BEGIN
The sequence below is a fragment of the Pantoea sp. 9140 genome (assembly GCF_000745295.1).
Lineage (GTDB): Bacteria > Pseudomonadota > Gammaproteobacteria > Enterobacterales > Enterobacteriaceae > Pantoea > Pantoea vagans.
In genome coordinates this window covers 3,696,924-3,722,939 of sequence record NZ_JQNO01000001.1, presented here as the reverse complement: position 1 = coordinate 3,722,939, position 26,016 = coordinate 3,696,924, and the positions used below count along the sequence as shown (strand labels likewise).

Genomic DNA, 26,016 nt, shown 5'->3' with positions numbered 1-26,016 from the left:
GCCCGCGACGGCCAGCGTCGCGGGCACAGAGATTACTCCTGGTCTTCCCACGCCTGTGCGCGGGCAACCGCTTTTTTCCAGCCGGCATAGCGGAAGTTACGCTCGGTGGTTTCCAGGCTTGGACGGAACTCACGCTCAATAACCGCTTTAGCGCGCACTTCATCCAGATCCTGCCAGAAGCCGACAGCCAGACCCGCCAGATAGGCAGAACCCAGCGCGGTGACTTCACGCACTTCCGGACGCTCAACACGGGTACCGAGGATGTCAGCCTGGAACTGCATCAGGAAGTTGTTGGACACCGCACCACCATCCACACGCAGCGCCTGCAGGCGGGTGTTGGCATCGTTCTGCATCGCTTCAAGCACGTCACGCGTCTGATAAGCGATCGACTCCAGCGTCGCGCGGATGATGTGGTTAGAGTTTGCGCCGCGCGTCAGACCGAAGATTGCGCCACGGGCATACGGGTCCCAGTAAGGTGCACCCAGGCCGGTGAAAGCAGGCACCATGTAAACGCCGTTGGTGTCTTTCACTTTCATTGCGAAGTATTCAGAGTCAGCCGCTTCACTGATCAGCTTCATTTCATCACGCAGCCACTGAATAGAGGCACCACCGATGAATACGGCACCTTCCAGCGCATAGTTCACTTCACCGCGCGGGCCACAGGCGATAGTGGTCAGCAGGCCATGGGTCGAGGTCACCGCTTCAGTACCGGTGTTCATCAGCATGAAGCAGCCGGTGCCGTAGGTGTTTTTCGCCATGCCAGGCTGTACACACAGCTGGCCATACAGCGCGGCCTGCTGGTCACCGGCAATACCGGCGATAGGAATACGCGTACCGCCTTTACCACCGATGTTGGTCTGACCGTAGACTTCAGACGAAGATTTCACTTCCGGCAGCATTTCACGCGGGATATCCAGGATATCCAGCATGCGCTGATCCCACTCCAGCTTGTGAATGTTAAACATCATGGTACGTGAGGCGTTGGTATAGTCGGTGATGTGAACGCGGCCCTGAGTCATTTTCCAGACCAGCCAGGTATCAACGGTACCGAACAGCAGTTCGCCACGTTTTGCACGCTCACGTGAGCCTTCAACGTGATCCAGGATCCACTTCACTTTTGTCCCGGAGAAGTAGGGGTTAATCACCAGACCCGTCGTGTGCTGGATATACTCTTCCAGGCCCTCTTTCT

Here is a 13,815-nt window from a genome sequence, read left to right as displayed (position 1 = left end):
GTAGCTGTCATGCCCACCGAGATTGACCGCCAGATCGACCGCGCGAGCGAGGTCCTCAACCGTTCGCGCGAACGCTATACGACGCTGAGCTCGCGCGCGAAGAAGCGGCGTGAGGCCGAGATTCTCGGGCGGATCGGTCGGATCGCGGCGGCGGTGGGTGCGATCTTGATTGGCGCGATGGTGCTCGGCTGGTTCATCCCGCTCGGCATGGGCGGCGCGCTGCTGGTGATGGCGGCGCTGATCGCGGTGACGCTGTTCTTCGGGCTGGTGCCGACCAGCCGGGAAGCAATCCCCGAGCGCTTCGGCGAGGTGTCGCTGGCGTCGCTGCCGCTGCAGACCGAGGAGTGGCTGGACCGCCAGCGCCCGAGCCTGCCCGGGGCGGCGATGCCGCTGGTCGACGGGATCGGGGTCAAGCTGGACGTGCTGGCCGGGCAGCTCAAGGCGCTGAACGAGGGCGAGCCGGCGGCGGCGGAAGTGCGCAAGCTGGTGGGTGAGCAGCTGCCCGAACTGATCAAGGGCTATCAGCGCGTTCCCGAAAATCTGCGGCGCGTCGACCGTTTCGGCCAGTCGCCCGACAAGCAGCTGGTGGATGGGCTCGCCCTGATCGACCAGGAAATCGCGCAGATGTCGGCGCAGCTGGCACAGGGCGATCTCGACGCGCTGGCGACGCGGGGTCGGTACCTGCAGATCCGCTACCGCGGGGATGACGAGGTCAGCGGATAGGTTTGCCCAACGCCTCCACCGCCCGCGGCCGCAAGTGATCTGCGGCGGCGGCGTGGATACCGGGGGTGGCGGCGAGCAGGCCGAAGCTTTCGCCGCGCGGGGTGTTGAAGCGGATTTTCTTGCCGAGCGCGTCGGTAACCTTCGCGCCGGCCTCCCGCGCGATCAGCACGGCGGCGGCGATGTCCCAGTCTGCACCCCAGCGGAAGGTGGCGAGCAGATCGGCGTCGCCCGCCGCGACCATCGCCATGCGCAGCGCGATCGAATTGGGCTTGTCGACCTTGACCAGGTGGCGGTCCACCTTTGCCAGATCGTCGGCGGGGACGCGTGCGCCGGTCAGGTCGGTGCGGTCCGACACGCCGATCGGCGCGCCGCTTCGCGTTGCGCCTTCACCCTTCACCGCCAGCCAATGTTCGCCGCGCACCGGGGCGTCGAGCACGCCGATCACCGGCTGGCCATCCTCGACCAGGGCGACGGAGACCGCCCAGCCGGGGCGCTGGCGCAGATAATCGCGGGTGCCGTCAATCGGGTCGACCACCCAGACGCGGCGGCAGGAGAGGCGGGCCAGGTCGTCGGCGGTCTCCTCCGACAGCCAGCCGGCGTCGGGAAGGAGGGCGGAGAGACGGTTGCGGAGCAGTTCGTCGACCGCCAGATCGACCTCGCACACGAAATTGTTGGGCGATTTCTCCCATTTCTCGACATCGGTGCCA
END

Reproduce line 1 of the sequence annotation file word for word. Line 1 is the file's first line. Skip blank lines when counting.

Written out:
The sequence below is a fragment of the Pantoea sp. 9140 genome (assembly GCF_000745295.1).